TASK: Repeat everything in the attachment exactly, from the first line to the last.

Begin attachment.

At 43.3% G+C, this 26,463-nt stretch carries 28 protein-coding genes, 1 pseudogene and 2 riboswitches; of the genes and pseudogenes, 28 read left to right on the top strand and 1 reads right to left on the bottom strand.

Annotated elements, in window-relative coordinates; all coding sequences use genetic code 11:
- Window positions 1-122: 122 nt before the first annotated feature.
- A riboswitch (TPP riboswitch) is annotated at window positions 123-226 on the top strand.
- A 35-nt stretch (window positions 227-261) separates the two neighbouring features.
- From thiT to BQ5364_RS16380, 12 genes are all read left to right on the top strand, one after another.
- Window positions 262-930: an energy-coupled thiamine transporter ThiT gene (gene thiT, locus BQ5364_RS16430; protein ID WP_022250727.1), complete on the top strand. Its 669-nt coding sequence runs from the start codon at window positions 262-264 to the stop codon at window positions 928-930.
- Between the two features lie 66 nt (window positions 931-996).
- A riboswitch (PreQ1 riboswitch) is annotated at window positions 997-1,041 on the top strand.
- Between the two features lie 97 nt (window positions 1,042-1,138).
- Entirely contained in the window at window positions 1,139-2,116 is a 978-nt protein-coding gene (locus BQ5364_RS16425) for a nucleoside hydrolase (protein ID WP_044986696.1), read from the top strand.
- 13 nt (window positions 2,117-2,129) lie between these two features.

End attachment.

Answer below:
At 43.3% G+C, this 26,463-nt stretch carries 28 protein-coding genes, 1 pseudogene and 2 riboswitches; of the genes and pseudogenes, 28 read left to right on the top strand and 1 reads right to left on the bottom strand.

Annotated elements, in window-relative coordinates; all coding sequences use genetic code 11:
- Window positions 1-122: 122 nt before the first annotated feature.
- A riboswitch (TPP riboswitch) is annotated at window positions 123-226 on the top strand.
- A 35-nt stretch (window positions 227-261) separates the two neighbouring features.
- From thiT to BQ5364_RS16380, 12 genes are all read left to right on the top strand, one after another.
- Window positions 262-930: an energy-coupled thiamine transporter ThiT gene (gene thiT, locus BQ5364_RS16430; protein ID WP_022250727.1), complete on the top strand. Its 669-nt coding sequence runs from the start codon at window positions 262-264 to the stop codon at window positions 928-930.
- Between the two features lie 66 nt (window positions 931-996).
- A riboswitch (PreQ1 riboswitch) is annotated at window positions 997-1,041 on the top strand.
- Between the two features lie 97 nt (window positions 1,042-1,138).
- Entirely contained in the window at window positions 1,139-2,116 is a 978-nt protein-coding gene (locus BQ5364_RS16425) for a nucleoside hydrolase (protein ID WP_044986696.1), read from the top strand.
- 13 nt (window positions 2,117-2,129) lie between these two features.